Apr 24, 2015 - Research

Sibling Rivalry

There’s nature and nurture and then there’s all that bickering – or lack of it – with our brothers or sisters.Slide1

Birth order, and the family dynamic between siblings – or whether or not you have siblings – plays a role in determining who we become as people.

So in honor of National Sibling Day, which was a few weeks back, one of our scientists, Aaron Kleinman, looked at what our data could tell us about how birth order and family size influence us.

First off, it is pretty clear that it does make a difference if you were born an only child, or were the first, or last or middle child in a family, according to 23andMe data. Aaron found that being older or younger affects measures of intelligence and personality, impacting things like whether you’re more likely to have taken advanced math or whether you are more agreeable and altruistic.

This is all well-trod territory, with plenty of studies over the years looking at birth order and its influence on everything from personality traits to intelligence and health. Some of those studies confirm the stereotypes we have about first and last born children, and some – like its influence on allergies or the risk for cancer – are harder to peg.

Some Birth Order Findings

A First Born Child
– Tends to start reading earlier
– Tends to take more advanced math classes
– Tends to be less tactful

A Last Born Child
– Tends to be more altruistic
– Tends to be less tense
– Is more likely to own a dog

An Only Child
– Tends to start reading earlier
– Is more likely to learn another language as an adults
– Is less likely to be able to do a cartwheel

Ever since Cain and Abel, there has been a fascination with sibling relationships. And with that interest come some well known clich̩s Рthe luster of the smart and driven first born, the carefree and crafty youngest child and the middle kid who is just trying to keep the peace.

But there has also been some interesting science around sibling relationships and birth order and what influence it has on development.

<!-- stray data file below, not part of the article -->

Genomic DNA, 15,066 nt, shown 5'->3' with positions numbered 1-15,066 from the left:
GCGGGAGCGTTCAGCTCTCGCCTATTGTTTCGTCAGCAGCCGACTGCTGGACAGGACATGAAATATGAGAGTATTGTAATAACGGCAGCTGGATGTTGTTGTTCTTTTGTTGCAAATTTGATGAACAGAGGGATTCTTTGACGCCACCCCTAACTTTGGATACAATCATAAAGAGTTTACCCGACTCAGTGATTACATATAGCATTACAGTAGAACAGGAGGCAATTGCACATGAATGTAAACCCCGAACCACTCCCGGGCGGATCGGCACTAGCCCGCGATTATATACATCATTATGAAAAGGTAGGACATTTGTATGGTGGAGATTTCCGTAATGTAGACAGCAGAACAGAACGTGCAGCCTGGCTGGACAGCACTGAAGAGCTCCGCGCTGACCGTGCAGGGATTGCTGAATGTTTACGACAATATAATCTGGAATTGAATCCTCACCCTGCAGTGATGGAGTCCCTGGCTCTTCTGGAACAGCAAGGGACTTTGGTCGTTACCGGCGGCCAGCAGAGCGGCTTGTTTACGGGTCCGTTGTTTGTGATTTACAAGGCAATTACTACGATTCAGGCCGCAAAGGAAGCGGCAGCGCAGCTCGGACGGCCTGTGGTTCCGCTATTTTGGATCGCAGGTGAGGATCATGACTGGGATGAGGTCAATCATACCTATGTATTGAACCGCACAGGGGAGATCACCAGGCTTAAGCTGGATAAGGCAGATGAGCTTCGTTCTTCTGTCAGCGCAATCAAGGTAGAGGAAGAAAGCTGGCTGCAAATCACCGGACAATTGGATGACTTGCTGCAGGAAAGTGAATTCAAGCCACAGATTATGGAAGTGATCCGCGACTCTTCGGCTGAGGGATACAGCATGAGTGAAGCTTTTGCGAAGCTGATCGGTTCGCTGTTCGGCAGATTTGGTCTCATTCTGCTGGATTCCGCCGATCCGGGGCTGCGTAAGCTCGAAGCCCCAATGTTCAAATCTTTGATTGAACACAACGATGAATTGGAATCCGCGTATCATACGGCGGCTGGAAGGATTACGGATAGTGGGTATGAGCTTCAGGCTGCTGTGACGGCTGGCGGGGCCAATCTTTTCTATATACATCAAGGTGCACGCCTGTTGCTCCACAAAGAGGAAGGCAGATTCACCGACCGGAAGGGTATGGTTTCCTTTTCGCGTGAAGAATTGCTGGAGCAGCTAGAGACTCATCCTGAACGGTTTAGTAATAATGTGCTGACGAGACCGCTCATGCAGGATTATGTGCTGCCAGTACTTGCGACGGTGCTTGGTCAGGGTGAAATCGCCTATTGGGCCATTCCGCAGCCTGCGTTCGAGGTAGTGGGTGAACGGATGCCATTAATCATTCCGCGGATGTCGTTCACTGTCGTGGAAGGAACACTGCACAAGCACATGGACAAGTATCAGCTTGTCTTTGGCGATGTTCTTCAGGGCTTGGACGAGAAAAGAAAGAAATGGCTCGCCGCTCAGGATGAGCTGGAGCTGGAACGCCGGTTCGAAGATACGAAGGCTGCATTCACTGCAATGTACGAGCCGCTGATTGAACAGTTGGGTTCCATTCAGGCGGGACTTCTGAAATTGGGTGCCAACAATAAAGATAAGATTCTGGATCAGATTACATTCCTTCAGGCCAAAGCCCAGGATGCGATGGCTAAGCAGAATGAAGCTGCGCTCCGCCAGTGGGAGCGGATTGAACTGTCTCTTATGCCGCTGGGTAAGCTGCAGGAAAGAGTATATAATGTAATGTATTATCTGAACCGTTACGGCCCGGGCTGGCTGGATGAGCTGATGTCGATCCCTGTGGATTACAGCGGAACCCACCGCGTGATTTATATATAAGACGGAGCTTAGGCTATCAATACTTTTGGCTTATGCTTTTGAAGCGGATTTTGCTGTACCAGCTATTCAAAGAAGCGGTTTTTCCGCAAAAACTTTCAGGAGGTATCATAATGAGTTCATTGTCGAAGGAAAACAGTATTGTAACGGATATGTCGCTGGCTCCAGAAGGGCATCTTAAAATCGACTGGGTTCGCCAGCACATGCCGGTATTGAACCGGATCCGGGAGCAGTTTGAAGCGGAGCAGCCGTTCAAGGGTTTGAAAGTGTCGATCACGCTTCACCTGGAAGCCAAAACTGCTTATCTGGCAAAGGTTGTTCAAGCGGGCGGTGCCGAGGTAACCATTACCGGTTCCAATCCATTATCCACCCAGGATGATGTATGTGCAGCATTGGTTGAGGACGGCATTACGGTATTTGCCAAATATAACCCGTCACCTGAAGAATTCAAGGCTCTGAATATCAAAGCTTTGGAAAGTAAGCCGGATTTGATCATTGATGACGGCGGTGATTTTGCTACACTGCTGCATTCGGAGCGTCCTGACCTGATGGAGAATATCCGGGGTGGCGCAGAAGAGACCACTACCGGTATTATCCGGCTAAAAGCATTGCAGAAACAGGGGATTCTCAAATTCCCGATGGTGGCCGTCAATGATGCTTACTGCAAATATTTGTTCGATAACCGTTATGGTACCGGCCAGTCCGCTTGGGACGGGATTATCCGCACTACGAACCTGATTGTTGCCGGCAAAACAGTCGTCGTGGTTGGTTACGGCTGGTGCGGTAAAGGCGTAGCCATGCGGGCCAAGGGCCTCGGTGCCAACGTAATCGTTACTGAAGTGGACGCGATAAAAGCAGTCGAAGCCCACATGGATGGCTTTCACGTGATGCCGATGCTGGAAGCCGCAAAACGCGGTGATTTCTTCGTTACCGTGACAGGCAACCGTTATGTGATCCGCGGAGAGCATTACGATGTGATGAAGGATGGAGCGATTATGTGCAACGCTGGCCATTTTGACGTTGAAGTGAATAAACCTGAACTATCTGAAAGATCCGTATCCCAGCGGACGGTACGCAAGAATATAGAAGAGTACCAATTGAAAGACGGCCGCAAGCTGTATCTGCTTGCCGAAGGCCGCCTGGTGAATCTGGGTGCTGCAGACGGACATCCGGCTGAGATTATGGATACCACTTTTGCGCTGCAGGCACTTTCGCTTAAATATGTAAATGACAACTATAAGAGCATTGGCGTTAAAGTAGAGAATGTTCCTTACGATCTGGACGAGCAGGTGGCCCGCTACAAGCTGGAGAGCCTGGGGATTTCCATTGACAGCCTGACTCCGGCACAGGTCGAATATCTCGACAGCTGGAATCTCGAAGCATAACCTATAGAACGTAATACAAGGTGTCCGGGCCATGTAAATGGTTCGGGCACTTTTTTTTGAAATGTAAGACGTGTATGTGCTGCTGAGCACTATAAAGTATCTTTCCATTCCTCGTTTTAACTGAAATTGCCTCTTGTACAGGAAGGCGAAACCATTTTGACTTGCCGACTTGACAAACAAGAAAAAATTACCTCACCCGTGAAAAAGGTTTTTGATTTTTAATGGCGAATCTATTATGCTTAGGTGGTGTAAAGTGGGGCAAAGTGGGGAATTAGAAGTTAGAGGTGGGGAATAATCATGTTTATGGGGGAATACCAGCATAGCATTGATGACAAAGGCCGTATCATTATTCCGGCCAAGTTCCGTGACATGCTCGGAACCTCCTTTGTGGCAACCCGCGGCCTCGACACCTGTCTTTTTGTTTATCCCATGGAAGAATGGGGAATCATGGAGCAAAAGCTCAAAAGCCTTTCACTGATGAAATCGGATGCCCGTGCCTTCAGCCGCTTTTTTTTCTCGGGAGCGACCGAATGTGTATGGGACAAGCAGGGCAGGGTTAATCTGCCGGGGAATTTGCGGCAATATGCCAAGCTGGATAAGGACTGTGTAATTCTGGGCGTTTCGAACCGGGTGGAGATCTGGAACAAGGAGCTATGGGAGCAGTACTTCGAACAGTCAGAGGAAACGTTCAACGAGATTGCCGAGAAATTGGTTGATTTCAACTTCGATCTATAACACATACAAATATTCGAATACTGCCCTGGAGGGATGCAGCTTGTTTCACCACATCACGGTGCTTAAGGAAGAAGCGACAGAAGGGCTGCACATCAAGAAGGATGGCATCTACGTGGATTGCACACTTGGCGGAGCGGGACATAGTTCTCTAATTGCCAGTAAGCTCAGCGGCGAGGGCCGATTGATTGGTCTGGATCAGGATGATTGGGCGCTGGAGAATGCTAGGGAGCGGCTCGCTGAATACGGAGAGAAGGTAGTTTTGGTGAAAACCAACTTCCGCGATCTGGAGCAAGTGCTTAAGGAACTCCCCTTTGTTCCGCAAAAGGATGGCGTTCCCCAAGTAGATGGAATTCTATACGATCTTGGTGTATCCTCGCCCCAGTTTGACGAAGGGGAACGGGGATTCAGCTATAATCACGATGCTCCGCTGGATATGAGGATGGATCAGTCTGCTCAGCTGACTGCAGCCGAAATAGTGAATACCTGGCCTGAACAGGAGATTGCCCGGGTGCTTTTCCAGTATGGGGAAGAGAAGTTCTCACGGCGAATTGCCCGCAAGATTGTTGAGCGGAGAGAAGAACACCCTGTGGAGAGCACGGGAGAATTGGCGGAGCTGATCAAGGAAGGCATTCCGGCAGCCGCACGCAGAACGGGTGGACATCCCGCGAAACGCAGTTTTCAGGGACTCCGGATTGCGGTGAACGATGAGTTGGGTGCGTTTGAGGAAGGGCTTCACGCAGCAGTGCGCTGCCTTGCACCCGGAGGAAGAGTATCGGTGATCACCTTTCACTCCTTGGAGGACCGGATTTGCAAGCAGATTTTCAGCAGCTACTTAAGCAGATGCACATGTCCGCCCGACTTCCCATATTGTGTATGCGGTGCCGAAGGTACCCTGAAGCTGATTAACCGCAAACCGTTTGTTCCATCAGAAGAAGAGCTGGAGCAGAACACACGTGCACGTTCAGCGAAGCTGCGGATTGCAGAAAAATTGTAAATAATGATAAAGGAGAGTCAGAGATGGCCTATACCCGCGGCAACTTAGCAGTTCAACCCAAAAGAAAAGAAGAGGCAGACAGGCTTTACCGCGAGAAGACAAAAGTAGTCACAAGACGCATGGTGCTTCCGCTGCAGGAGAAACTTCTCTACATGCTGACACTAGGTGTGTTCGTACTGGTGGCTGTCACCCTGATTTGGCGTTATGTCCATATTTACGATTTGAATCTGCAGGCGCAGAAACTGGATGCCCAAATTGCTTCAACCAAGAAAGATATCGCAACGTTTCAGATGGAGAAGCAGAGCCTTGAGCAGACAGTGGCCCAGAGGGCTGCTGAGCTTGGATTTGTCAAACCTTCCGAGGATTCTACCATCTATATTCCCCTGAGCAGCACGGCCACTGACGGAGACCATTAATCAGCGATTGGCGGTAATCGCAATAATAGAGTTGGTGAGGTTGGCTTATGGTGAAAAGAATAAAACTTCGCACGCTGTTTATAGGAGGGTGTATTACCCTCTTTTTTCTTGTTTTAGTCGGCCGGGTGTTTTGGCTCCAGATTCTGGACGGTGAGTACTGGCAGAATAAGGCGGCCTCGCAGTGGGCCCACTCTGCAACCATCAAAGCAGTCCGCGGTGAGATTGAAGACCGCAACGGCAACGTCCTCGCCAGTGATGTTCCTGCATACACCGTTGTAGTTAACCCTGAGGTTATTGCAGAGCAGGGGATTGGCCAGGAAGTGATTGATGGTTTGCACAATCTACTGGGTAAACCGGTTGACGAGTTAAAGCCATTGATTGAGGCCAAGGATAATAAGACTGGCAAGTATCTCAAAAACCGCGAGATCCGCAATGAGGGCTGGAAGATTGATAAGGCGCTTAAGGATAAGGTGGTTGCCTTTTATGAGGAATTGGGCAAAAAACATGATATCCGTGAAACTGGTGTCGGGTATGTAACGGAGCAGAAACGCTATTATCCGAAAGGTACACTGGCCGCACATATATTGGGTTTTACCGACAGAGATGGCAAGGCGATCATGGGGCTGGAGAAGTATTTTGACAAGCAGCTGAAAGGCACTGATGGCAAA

One of our favorite studies looked at differences between 700 brothers who played in Major League Baseball. The data showed that younger brothers attempted to steal bases way more than their older brothers. The study, by researchers at UC Berkeley and Guilford College, tended to support the evolutionary theory that younger siblings are more likely to be risk takers. The theory is that the youngest sibling has to fight harder and be a little craftier to get his or her parents’ attention.

In our data Aaron also found that birth order affects personality, and although we didn’t see anything about base stealing, 23andMe data showed that younger siblings were less tense, more agreeable and more altruistic than their older siblings.

But studying these kinds of differences among siblings can be tricky, said Aaron.

In other words, some of the differences might be more a reflection of why the family is big or small as opposed to whether a child is older or younger. For example, it may be that people who are religious tend to have big families. So to control for family size and other things, Aaron ran several different analyses, all using data from 23andMe customers of European ancestry who’d consented to research. Aaron did things like restrict the customers he looked at to those who had precisely one sibling and then looked at the effect of being the first-born versus the last-born.

Aaron found that the 23andMe data confirms what some others studies have said about first-borns being smarter. Or more specifically, 23andMe data showed that first-born kids read earlier and take more advanced math classes.

But other findings in the 23andMe data were for things we hadn’t seen before.

Aaron found a correlation between birth order and taste. Those who had fewer older siblings were more likely to enjoy cilantro and dark chocolate, for instance. We couldn’t explain that one with evolutionary theory.

Another odd correlation shows that younger siblings were more likely to be able to whistle and own a dog.

Not wanting to leave anyone out, Aaron also looked at only children. He found that they were more likely to have learned another language and less likely to be able to do a cartwheel.

This focus on you family dynamic is helpful for researchers here at 23andMe as they try to sort out the interplay of genetics and environment for various conditions.

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